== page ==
Kids love gardening! It’s true. Anytime that I’ve had a child around while I’m doing anything garden-related, they cannot resist. Sitting on their knees with outstretched hands, they insist on “helping.” Their eyes light up, and everything is a wonder. Gardening is such a wholesome activity. There are so many teachable moments. All of the things that seem to fascinate children about gardening are the very things that I’m intrigued about myself.
Seeds come in so many sizes, shapes, textures and colors. Some seeds are flat and slick; others are round or fuzzy. One of my favorite seeds is that of a leek. They look like little flecks of silver, and you would never guess them to be seeds. If your only experience with planting a garden comes from buying transplants from a nursery then you’re really missing out!
It was not until I held some seeds in the palm of my hand and really stopped to ponder them that I understood the miracle. It’s a mystery, and at the same time it’s incredible to think that something so tiny holds the potential and promise of bringing forth life—a whole new fruiting plant.
Little hands are perfect for holding little seeds. Seeds allow us the opportunity to teach eager-to-learn children about the power of God. There’s no better time to explain that He created “Every plant yielding seed that is on the surface of all the earth, and every tree which has fruit yielding seed; it shall be food for you” (Gen. 1:29) than when you are helping a child plant seeds.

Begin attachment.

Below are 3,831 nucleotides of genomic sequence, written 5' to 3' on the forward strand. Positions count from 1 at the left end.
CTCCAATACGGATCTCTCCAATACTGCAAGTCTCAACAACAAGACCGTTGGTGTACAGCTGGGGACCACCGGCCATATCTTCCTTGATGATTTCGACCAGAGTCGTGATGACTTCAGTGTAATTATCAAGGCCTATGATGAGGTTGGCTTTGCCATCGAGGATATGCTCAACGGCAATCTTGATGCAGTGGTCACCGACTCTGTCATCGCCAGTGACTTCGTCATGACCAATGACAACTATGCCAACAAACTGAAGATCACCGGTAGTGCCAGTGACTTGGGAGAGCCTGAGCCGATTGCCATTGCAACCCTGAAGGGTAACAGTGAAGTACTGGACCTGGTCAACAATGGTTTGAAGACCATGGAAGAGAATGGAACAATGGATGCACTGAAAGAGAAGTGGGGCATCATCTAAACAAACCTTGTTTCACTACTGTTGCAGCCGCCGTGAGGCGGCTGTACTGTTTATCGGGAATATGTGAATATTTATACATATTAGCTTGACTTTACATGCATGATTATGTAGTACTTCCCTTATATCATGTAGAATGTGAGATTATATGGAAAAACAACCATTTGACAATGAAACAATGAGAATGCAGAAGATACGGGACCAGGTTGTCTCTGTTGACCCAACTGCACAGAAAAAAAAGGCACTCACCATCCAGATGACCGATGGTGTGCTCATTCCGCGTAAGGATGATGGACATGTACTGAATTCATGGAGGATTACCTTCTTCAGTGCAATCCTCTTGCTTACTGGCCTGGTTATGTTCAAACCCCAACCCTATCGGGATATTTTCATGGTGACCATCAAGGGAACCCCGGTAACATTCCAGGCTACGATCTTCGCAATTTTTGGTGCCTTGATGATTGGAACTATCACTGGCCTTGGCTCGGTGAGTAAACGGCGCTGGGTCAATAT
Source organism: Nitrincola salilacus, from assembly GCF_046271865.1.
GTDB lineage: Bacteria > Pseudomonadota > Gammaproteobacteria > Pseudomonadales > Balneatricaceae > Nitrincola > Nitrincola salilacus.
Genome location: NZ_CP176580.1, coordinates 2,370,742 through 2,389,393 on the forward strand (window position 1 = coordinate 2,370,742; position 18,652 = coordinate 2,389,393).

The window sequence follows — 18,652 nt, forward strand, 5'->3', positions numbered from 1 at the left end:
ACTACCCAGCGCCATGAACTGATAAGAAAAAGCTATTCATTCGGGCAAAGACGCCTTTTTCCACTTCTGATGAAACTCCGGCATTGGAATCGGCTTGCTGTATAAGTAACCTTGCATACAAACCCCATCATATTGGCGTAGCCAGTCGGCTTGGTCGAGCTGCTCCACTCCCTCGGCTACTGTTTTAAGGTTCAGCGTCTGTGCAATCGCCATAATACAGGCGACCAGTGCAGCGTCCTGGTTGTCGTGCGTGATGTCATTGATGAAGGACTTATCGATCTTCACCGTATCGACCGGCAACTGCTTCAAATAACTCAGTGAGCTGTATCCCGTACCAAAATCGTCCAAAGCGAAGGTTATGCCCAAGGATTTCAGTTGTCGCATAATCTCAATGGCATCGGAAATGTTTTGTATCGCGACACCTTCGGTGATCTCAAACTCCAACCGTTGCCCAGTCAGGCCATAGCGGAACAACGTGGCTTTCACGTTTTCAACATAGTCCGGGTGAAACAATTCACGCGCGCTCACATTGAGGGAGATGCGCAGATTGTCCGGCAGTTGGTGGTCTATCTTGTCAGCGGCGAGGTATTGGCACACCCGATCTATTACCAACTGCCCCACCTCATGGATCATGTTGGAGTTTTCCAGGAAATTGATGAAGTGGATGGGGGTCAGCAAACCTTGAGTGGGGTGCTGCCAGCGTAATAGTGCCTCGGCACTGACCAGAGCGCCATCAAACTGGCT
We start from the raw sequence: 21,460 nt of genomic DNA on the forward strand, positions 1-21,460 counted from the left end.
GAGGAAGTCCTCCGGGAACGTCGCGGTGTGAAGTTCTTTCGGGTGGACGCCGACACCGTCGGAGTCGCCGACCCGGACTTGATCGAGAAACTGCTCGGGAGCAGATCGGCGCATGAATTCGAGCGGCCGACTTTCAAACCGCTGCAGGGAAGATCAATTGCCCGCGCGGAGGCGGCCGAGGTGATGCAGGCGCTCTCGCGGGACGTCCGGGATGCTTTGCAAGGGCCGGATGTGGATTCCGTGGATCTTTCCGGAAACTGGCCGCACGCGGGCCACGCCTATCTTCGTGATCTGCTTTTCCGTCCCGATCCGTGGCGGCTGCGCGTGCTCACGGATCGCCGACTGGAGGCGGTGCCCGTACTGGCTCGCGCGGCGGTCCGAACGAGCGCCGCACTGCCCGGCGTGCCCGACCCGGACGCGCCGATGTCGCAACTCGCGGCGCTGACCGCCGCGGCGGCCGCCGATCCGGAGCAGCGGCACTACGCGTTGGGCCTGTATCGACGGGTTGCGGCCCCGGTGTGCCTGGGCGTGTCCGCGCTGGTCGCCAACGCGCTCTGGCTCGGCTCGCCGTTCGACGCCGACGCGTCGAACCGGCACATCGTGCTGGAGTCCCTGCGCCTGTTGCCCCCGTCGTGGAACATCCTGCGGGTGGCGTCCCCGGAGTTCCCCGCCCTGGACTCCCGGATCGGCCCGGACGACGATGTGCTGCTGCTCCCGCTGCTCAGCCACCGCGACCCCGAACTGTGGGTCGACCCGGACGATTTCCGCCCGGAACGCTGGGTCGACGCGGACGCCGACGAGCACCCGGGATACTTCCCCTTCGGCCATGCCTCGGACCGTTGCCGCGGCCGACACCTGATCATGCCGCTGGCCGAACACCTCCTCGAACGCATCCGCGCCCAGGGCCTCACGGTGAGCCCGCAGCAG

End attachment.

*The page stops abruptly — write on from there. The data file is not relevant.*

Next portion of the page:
There are many techniques to gardening, including hydroponics, but the most common growing medium is soil. And, for a variety of reasons, people choose how they want to garden. For some, the reward is the delicious food or beautiful flowers, but for most, they just love having their hands in the dirt.
I don’t think any of us would argue that kids are typically drawn to dirt, and that’s a great thing. In her book, The Dirt Cure, Maya Shetreat, MD, wrote, “It turns out that all the things that are messy and dirty in the world, the very things we thought we needed to control or even eliminate to stay alive, are actually the very elements necessary for robust health.”
Ongoing studies show us that when kids play in the dirt they are healthier and happier. It’s easier for me to keep things in perspective and also to teach kids that, “The Lord God formed man from the dust from the ground” (Gen. 2:7) when you have your hands in the dirt with them.
From stagnant puddles to swimming pools, kids LOVE water! It doesn’t matter if you give a child a watering can or a garden hose, THEY ARE OBSSESSED!
When you explain that plants need water in order to grow, that’s their cue to get involved. The trick is to get them to participate without drowning whatever it is you’re planting! Providing a few household things such as a bucket, a cup or a spoon to capture water in is better than spending hundreds of dollars in a toy store. Water play in the garden provides hours of entertainment, and when it’s time to clean up, explain to your little ones, “If we confess our sins, He is faithful and just and will forgive us our sins and cleanse us from all unrighteousness” (I John 1:9).
Nature reveals God’s glory. Rom. 1:20 tells us, “For since the creation of the world God’s invisible qualities, His eternal power and divine nature have been clearly seen, being understood from what has been made, so that people are without excuse.” As adults, one of our goals should be to gently lead children to the saving knowledge of Jesus Christ, and He has provided for us the perfect classroom. All we have to do is step outside and try.
What a gift we’ve been given when we get to teach a child about our Heavenly Father, and it’s a really fun bonus when we get to do so in a garden.